California Conditional Lien Waiver - Progress Payment

We’ve blogged about it several times before – California is one of 12 states that has regulated and statutorily provided lien waiver forms. This means that you should use the specific lien waiver form provided by California on all California projects. This blog will cover the California Conditional Lien Waiver – Progress Payment.

If you’re tempted to add additional language to the form – stop! Doing something as simple as notarizing the waiver, which doesn’t ordinarily call for notarization, could interfere with the document’s validity.

Here is a guide to all the blank fields in this form to help you get it correct.

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Guide to California’s Conditional Lien Waiver — Progress Payment Form

A “progress payment” is an installment payment to the contractor, or in other words, a small partial payment on a larger contract that is proportional to the work done by the contractor actually performed during the payment period. Although not necessarily related directly to the construction industry, the Dictionary of Military and Associated Terms (US Department of Defense 2005) has a great definition:

Payment made as work progresses under a contract, upon the basis of costs incurred, of percentage of completion accomplished, or of a particular stage of completion.

If you’re exchanging a progress payment on a construction project, you’ll have two lien waiver form choices – Conditional and Unconditional. This post will cover the Conditional Waiver and Release on Progress Payment form.

The statutory California Conditional Waiver and Release on Progress Payment lien waiver form is the most common form to use in the case of progress payments, and it’s the safest choice. If you aren’t sure which of California’s 4 lien waivers to use, this one should be the default. Download Levelset’s California Conditional Waiver and Release on Progress Payment lien waiver form here.

Download California Conditional Progress Waiver


How to Fill Out this Waiver Form:

Name of Claimant

This is the name the party receiving the payment, and the party who will ultimately sign the document to waiver their lien rights. Remember to identify the name of this party correctly. This sounds simple, but it’s very common to write the name of companies incorrectly, for example, to miss designations like Inc., LLC, etc., or to refer to DBAs incorrectly. See 3 mistakes lien claimants make when identifying themselves.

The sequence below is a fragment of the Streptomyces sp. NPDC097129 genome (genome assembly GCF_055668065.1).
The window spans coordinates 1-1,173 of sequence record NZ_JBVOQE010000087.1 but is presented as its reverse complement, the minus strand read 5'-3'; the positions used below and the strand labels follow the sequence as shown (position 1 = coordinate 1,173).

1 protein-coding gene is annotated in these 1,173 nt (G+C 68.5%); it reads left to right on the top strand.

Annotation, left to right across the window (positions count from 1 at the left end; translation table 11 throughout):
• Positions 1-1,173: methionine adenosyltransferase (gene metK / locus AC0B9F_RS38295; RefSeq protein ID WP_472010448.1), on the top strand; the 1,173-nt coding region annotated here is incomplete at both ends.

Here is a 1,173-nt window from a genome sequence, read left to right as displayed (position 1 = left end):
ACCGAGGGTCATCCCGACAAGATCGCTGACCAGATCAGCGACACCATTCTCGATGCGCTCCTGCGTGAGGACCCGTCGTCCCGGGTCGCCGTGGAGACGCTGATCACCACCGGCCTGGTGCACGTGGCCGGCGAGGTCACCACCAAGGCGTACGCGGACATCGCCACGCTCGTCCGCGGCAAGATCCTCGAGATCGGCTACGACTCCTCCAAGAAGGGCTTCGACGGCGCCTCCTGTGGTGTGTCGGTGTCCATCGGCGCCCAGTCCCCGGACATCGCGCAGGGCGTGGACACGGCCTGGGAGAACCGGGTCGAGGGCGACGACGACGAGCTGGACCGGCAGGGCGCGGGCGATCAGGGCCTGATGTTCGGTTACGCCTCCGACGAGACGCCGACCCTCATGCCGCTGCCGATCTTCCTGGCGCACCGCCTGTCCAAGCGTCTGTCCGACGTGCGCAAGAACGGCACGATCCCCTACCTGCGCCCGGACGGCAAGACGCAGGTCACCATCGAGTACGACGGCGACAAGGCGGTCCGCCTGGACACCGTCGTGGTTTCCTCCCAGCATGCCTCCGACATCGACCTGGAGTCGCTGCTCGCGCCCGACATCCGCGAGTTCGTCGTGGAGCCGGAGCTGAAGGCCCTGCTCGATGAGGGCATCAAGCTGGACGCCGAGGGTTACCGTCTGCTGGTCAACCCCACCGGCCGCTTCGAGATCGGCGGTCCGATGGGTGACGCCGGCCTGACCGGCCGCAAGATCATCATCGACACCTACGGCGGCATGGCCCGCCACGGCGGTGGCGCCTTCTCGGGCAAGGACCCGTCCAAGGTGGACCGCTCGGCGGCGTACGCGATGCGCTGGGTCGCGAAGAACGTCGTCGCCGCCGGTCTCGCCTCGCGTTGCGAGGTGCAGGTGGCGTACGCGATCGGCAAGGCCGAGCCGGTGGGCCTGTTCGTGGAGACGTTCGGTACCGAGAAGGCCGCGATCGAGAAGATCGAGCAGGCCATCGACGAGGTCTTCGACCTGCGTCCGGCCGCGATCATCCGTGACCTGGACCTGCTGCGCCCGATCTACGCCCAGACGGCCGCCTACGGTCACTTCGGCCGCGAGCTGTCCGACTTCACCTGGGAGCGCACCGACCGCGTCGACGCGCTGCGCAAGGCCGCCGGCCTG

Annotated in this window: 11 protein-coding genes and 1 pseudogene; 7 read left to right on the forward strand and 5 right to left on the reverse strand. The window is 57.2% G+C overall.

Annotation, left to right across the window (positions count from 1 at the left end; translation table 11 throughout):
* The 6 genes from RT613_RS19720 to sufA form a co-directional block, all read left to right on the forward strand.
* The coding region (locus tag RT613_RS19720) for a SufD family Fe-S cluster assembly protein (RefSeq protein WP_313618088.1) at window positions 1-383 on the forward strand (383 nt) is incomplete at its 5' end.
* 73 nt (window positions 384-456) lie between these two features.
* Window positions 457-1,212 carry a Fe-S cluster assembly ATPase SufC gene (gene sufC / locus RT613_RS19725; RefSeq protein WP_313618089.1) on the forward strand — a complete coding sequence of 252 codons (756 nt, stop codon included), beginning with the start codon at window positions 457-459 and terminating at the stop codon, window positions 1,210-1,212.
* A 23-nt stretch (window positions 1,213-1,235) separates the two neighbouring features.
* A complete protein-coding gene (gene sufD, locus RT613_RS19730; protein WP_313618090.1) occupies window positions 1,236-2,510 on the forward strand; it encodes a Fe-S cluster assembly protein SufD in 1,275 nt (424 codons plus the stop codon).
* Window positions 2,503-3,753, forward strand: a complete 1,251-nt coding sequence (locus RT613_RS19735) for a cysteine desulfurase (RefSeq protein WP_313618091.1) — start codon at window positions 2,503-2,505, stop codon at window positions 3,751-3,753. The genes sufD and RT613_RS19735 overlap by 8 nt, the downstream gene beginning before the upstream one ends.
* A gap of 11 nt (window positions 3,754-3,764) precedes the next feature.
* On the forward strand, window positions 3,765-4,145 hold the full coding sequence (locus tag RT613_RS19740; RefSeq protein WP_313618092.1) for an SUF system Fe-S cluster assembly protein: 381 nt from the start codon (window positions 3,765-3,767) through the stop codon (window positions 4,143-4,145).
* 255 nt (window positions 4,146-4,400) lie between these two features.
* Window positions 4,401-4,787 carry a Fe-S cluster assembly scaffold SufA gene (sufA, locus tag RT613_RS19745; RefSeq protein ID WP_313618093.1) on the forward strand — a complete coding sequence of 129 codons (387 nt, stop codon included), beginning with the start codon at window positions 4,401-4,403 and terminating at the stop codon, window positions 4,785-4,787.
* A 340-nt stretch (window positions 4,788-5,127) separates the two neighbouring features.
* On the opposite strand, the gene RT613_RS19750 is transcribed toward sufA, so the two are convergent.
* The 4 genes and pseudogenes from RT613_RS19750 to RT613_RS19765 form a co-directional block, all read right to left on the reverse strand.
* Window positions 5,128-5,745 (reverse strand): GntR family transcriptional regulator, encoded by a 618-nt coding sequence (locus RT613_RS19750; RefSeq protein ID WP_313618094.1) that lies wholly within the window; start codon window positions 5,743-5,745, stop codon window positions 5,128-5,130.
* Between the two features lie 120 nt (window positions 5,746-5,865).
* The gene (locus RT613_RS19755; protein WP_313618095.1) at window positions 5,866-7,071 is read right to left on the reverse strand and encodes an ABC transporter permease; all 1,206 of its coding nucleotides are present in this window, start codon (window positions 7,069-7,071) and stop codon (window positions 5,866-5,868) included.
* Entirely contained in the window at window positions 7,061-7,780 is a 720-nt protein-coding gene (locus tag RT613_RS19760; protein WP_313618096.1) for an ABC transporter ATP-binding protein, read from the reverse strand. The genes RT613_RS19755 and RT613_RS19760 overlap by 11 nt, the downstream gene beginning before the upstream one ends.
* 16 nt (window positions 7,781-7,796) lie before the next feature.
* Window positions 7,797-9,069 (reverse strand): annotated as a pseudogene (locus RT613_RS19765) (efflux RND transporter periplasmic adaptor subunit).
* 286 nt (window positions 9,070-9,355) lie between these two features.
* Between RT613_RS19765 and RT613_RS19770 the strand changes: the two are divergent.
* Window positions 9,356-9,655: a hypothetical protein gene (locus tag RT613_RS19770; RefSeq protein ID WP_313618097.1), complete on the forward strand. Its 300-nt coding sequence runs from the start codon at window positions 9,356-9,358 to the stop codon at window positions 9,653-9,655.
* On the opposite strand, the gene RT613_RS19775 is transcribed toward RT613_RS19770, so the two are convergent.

Name of Customer

This is the name of the party who hired the “Name of the Claimant,” and usually, the name of the party who will be actually making the payment. It’s possible that the party making the payment is not the “name of customer.” For example, if a property owner (paying party) is making payment directly to a subcontractor (name of claimant). In this instance, the “name of the customer” would be the general contractor. This scenario is typical when the parties are paying with joint checks.

Job Location

Do the best job you can identifying the job location — which is the physical place where the work was performed or where the materials were incorporated into the project (i.e. not where the materials were shipped!). There are a lot of very strict requirements when identifying the job location in a mechanics lien claim, but the requirements for identifying the job location in a waiver are much more relaxed. A physical address will do just fine here.

Owner

This field should identify the property owner(s). Again, while this is pretty straight-forward, nuances about ownership could cause confusion. Here are some suggestions in common complex ownership scenarios:

  • Multiple Owners: List all of the owners
  • Work done for a tenant: List the tenant and the property owner(s)
  • Work managed by a construction manager: List the owners, not the mangers
  • On Public Projects: List the government office that commissioned the work
  • P3 Projects: Identify developers

Through Date